Fear of a job-destroying deflationary spiral has compelled the Reserve Bank to cut interest rates to a new historic low of 1.75 per cent today, risking another politically charged spike in house prices and bounce in household debt.
As journalists begin to pore over Scott Morrison’s first budget in Canberra, due for release tonight, the Reserve Bank Board has announced it will cut the cash rate below 2 per cent.
National Australia Bank announced within minutes of the decision that it would pass on the 25 basis point reduction in full.
Despite a falling unemployment rate and above average economic growth, a shock 0.2 per cent fall in the consumer price index over the first three months of the year convinced the Board to cut interest rates for the first time since May last year.
The decline left the annual inflation rate, even stripping out volatile items, at 1.6 per cent, far below the Reserve Bank’s minimum target level of 2 per cent and the lowest rate in at least a decade.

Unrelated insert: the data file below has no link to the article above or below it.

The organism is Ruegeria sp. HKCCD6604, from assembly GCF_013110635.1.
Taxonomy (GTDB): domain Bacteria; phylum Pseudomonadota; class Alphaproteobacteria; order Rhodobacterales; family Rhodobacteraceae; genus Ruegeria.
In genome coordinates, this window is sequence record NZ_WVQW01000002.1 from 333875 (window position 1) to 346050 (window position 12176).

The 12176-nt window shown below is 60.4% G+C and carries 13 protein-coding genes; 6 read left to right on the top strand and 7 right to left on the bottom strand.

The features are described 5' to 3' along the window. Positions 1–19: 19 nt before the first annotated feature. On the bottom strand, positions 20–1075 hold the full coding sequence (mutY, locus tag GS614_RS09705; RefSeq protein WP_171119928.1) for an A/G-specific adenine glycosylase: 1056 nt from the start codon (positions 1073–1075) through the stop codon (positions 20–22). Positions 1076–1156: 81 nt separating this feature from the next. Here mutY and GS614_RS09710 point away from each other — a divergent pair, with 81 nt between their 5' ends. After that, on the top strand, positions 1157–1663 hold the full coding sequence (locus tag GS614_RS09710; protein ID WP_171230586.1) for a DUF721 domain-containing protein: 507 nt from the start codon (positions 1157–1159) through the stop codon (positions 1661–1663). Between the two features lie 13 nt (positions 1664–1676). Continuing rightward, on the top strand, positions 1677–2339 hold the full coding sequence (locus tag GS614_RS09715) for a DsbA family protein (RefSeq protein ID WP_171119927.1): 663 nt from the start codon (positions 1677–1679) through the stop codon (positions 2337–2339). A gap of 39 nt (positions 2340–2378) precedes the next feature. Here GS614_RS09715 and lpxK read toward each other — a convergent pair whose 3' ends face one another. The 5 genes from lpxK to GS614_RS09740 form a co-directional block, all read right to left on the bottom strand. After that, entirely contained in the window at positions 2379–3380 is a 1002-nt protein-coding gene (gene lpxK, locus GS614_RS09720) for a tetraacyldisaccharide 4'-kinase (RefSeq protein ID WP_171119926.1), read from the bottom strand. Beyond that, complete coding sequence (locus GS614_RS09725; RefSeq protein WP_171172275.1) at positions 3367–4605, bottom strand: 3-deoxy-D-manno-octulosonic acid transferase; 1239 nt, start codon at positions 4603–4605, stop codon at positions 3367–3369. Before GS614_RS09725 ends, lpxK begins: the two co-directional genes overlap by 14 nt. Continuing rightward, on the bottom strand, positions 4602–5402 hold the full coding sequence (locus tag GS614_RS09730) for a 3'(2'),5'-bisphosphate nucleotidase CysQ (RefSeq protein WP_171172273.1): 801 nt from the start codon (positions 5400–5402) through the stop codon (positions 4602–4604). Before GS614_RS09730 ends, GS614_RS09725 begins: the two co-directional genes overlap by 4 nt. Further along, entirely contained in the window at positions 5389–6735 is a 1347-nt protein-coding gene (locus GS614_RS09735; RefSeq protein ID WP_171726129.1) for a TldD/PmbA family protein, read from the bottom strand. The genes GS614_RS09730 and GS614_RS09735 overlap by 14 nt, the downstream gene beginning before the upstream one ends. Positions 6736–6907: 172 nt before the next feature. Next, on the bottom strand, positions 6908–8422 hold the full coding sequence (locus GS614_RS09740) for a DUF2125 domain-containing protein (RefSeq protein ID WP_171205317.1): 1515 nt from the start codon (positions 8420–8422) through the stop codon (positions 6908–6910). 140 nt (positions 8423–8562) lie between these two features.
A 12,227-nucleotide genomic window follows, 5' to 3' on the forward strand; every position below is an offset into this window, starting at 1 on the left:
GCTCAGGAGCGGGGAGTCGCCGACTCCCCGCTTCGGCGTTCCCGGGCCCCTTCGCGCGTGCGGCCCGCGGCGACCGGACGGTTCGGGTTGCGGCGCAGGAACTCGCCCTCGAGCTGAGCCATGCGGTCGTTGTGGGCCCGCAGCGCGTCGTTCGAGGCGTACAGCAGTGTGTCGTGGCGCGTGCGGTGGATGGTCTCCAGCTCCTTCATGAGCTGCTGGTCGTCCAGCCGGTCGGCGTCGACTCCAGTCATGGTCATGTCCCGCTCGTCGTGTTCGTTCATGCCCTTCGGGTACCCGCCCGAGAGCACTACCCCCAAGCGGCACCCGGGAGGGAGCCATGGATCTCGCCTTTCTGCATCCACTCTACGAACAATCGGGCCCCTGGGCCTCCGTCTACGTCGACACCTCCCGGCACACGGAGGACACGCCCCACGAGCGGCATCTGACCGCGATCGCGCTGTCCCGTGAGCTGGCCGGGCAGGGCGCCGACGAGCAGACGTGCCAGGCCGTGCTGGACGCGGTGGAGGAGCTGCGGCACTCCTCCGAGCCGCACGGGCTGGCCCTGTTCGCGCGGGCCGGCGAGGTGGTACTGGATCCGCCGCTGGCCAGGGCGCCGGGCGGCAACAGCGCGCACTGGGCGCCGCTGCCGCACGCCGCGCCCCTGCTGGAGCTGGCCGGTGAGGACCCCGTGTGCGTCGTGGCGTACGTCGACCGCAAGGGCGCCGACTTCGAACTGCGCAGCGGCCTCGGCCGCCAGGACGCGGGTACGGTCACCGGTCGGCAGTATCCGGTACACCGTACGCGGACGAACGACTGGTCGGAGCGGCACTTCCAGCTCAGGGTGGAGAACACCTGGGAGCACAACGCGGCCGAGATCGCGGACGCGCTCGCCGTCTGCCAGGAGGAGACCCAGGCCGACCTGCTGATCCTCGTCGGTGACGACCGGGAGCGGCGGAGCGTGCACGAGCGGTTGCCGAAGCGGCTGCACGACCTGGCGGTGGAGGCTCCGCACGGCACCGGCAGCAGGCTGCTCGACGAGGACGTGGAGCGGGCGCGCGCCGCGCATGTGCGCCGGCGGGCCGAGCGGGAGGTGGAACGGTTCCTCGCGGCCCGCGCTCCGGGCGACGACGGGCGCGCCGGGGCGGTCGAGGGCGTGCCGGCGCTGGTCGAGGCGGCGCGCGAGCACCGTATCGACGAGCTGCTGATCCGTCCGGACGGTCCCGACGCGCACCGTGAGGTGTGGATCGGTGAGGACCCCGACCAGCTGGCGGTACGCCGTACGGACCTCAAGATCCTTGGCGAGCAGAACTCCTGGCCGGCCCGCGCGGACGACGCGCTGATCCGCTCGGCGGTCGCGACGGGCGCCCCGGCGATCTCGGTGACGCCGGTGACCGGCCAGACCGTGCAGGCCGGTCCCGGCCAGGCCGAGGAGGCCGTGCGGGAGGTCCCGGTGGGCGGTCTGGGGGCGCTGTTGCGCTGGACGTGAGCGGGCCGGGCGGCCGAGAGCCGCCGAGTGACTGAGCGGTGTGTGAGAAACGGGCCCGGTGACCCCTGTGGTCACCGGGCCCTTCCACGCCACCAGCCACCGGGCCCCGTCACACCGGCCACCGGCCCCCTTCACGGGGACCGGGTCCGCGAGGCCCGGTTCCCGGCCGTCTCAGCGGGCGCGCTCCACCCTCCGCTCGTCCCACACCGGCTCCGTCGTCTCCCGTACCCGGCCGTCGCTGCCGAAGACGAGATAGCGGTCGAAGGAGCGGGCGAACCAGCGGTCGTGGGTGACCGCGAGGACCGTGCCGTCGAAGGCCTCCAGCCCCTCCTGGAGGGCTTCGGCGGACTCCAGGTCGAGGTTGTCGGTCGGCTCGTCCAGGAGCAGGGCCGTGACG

The decision will put pressure on Australian banks, which have been raising their key lending rates in recent months, to cut their business and lending rates by 0.25 percentage points.
It also casts doubt on the strength of Australia’s economy, which grew 3 per cent in 2015 but faces challenging global conditions this year as China’s economy slows and the US recovery falters.
Despite trillions of dollars of monetary stimulus and record low interest rates since the global financial crisis, consumer price inflation has remained very low throughout advanced countries. The IMF has routinely marked down global growth forecasts.
The RBA’s decision came despite reports of resilient business confidence and conditions yesterday both in and outside the mining sector, and the unemployment rate falling to a 2.5-year low of 5.7 per cent in April.